The lateral electrostatic interactions in the GTP-bound 13-3 bovine microtubule were estimated to be repulsive (73 kcal/mol)12, while these interactions are attractive in our foram 13-3 microtubules (−34.2 kcal/mol). Although the force fields, implicit solvent models, and other methodological details in these two estimations are distinct, this difference could be primarily due to the sequence distinctions between bovine and foram tubulin enabling greater electrostatic stabilization in foram tubulin lateral inter-dimer interactions. An examination of the trends in the Coulombic and solvation components (Fig. 4C,D) shows that low dielectric environment interactions between foram tubulin heterodimers in all interfaces are intrinsically repulsive, and the solvent screening in a high-dielectric environment reduces this repulsion to help in the stabilization of the foram tubulin inter-dimer contacts. Environmental electrostatic perturbations could therefore trigger foram helical filament formation both through direct local interactions, as well as a distributed change in these large favorable solvation contributions.

Discussion

In the negative stain EM analysis, the overall length of helical filaments was surmised to be smaller than the 13-3 microtubules that they originated from27. This was based on the observation that the overall length of helical filament fragments was shorter than the length of the corresponding gap in the originating microtubule in the negative stain specimens27. This is consistent with a larger cylindrical diameter, but not with a greater longitudinal inter-dimer distance in the helical filaments. The coarse-grained structural models clarify this issue directly, and show that the measured range of cylindrical diameter and longitudinal distance parameters can only allow for helical filaments longer than 13-3 microtubules. Since these models rely on only the negative stain EM data, and account for the size of individual α-β heterodimers, it seems that there is either relative motion between the separated 13-3 microtubules and the helical filaments in the negative stain preparations, or a loss of some tubulin dimers during the formation of the separated helical filaments. Further experimental evidence, ideally a 3D reconstruction of helical filaments using cryo-EM techniques, should be able to confirm this prediction.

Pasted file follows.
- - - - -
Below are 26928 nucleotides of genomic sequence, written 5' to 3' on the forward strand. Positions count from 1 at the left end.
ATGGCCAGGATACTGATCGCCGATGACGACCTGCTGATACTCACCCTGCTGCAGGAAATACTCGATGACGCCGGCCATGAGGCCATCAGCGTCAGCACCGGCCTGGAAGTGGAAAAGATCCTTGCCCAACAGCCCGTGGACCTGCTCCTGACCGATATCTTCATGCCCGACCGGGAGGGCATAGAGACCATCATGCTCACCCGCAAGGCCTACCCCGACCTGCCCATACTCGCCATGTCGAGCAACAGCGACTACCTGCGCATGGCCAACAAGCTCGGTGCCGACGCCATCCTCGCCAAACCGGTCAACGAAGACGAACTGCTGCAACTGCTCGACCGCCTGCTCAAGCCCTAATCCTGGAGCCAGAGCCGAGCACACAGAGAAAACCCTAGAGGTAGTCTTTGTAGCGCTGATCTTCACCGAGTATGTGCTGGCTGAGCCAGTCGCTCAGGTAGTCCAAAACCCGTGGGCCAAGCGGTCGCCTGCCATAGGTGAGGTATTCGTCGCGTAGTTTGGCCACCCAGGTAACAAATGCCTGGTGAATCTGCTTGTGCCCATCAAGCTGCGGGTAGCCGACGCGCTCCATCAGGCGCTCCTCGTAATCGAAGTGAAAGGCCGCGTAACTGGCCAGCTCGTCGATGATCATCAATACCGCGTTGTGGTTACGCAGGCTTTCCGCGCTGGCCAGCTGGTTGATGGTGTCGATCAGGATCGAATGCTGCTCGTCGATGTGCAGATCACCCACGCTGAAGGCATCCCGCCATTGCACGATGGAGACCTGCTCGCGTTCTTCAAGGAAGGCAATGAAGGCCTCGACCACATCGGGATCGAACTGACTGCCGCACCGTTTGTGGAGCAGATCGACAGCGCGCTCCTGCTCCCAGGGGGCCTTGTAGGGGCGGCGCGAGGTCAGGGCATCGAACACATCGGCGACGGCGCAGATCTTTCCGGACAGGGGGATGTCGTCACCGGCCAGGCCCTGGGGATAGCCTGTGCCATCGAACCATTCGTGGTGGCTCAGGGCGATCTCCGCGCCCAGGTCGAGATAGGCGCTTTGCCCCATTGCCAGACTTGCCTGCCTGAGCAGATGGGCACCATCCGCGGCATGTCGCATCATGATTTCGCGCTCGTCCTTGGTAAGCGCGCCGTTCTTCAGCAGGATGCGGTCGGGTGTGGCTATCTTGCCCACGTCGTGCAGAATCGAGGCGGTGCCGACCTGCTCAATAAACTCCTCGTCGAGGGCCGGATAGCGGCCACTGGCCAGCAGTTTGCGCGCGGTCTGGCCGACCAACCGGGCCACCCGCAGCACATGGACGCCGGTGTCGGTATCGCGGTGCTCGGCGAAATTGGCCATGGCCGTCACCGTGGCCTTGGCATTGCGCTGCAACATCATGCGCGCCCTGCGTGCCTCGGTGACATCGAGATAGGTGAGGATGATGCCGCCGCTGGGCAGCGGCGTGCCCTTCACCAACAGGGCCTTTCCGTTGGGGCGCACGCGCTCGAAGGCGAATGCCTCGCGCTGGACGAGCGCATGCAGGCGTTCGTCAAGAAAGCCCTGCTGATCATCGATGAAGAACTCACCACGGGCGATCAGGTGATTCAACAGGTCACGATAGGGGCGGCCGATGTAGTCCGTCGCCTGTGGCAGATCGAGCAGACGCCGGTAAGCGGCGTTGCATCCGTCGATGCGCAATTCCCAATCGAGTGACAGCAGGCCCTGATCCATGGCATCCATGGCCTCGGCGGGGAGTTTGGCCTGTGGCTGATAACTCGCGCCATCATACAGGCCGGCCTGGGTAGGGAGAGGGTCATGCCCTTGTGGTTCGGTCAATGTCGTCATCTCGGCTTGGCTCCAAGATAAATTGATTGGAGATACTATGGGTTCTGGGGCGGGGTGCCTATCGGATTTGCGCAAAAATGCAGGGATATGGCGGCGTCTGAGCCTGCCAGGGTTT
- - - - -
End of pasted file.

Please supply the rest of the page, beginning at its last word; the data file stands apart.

The main requirement for the formation of laterally connected tubulin helical filaments is the complete dissociation of the longitudinal β-α GTP-mediated contacts. A change in lateral contacts is not required, except at the seam, where α-β and β-α lateral contacts need to transition to regular lateral α-α and β-β contacts, respectively. Once these two changes have occurred, a seamless helical filament can be formed with the same lateral contacts and cylindrical diameter as 13-3 microtubules, but with a separation between longitudinally closest tubulin dimers equal to the height of one tubulin monomer (about 5 nm). This is illustrated using three 50-dimer tubulin assembly structures in Fig. 5. The 13-3 microtubule structure is shown in Fig. 5A (top view) and Fig. 5B (side view), a helical filament structure that maintains the lateral contacts the same as the 13-3 structure is shown in Fig. 5C (top view) and Fig. 5D (side view), and the helical filament structure consistent with the average of the negative stain EM measurements is shown in Fig. 5E (top view) and Fig. 5F (side view). Successive neighboring groups of 13 dimers (one turn in the 13-3 structure) are colored differently to illustrate the overall distinctions between the three structural assemblies. It can be seen that the cylindrical diameter remains unchanged between the 13-3 microtubule (Fig. 5A) and the helical filament structure that maintains its lateral contacts (Fig. 5C). The negative stain EM data on actual foram helical filaments27 do not agree with the structure shown in Fig. 5C,D. These data indicate both an increase in cylindrical diameter and longitudinal separation, which only a change in lateral contacts from those seen in 13-3 microtubules can accommodate. Such flexibility in lateral tubulin contacts is not inherently surprising. Similar lateral rearrangement occurs in taxol or taxotere-DMSO stabilized alternate 11-3, 12-3, 14-3, 15-4, and 16-4 bovine microtubule architectures9. In sea urchin sperm flagella axonemal microtubule doublets, an ellipsoid tubule is formed that also requires some lateral adjustment30. In high zinc concentrations, even greater lateral adjustment is required to form tubulin sheets instead of cylindrical microtubules31.

Figure 5: Tubulin assembly structures consisting of 50 tubulin heterodimers to illustrate structural changes required to form helical filaments consistent with the negative stain EM data.